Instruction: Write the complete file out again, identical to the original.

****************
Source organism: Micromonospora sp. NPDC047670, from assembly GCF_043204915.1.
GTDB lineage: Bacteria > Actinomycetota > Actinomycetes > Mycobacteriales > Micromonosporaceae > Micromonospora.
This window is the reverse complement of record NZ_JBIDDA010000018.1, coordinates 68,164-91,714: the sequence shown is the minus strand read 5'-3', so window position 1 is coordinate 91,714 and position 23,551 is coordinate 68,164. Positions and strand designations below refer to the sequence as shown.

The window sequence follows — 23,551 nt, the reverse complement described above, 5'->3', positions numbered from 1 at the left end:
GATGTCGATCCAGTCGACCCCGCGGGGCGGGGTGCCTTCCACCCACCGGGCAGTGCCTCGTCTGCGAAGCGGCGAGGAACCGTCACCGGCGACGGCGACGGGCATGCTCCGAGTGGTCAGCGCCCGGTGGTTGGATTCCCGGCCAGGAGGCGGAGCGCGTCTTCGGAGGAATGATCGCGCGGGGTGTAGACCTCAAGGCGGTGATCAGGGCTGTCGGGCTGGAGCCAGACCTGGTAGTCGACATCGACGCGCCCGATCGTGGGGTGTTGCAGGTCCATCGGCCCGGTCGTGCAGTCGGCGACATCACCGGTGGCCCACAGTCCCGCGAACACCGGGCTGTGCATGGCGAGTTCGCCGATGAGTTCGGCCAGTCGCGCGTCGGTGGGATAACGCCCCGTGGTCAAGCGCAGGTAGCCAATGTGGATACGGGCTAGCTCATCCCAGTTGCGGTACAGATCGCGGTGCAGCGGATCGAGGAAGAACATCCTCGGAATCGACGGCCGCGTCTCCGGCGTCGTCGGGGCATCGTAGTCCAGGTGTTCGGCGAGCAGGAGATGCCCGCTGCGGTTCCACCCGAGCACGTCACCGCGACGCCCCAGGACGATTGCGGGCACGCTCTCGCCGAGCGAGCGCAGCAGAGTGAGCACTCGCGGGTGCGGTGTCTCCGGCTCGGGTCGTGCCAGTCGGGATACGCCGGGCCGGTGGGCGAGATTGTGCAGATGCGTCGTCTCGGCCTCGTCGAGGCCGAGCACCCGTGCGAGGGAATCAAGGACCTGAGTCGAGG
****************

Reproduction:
Source organism: Micromonospora sp. NPDC047670, from assembly GCF_043204915.1.
GTDB lineage: Bacteria > Actinomycetota > Actinomycetes > Mycobacteriales > Micromonosporaceae > Micromonospora.
This window is the reverse complement of record NZ_JBIDDA010000018.1, coordinates 68,164-91,714: the sequence shown is the minus strand read 5'-3', so window position 1 is coordinate 91,714 and position 23,551 is coordinate 68,164. Positions and strand designations below refer to the sequence as shown.

The window sequence follows — 23,551 nt, the reverse complement described above, 5'->3', positions numbered from 1 at the left end:
GATGTCGATCCAGTCGACCCCGCGGGGCGGGGTGCCTTCCACCCACCGGGCAGTGCCTCGTCTGCGAAGCGGCGAGGAACCGTCACCGGCGACGGCGACGGGCATGCTCCGAGTGGTCAGCGCCCGGTGGTTGGATTCCCGGCCAGGAGGCGGAGCGCGTCTTCGGAGGAATGATCGCGCGGGGTGTAGACCTCAAGGCGGTGATCAGGGCTGTCGGGCTGGAGCCAGACCTGGTAGTCGACATCGACGCGCCCGATCGTGGGGTGTTGCAGGTCCATCGGCCCGGTCGTGCAGTCGGCGACATCACCGGTGGCCCACAGTCCCGCGAACACCGGGCTGTGCATGGCGAGTTCGCCGATGAGTTCGGCCAGTCGCGCGTCGGTGGGATAACGCCCCGTGGTCAAGCGCAGGTAGCCAATGTGGATACGGGCTAGCTCATCCCAGTTGCGGTACAGATCGCGGTGCAGCGGATCGAGGAAGAACATCCTCGGAATCGACGGCCGCGTCTCCGGCGTCGTCGGGGCATCGTAGTCCAGGTGTTCGGCGAGCAGGAGATGCCCGCTGCGGTTCCACCCGAGCACGTCACCGCGACGCCCCAGGACGATTGCGGGCACGCTCTCGCCGAGCGAGCGCAGCAGAGTGAGCACTCGCGGGTGCGGTGTCTCCGGCTCGGGTCGTGCCAGTCGGGATACGCCGGGCCGGTGGGCGAGATTGTGCAGATGCGTCGTCTCGGCCTCGTCGAGGCCGAGCACCCGTGCGAGGGAATCAAGGACCTGAGTCGAGG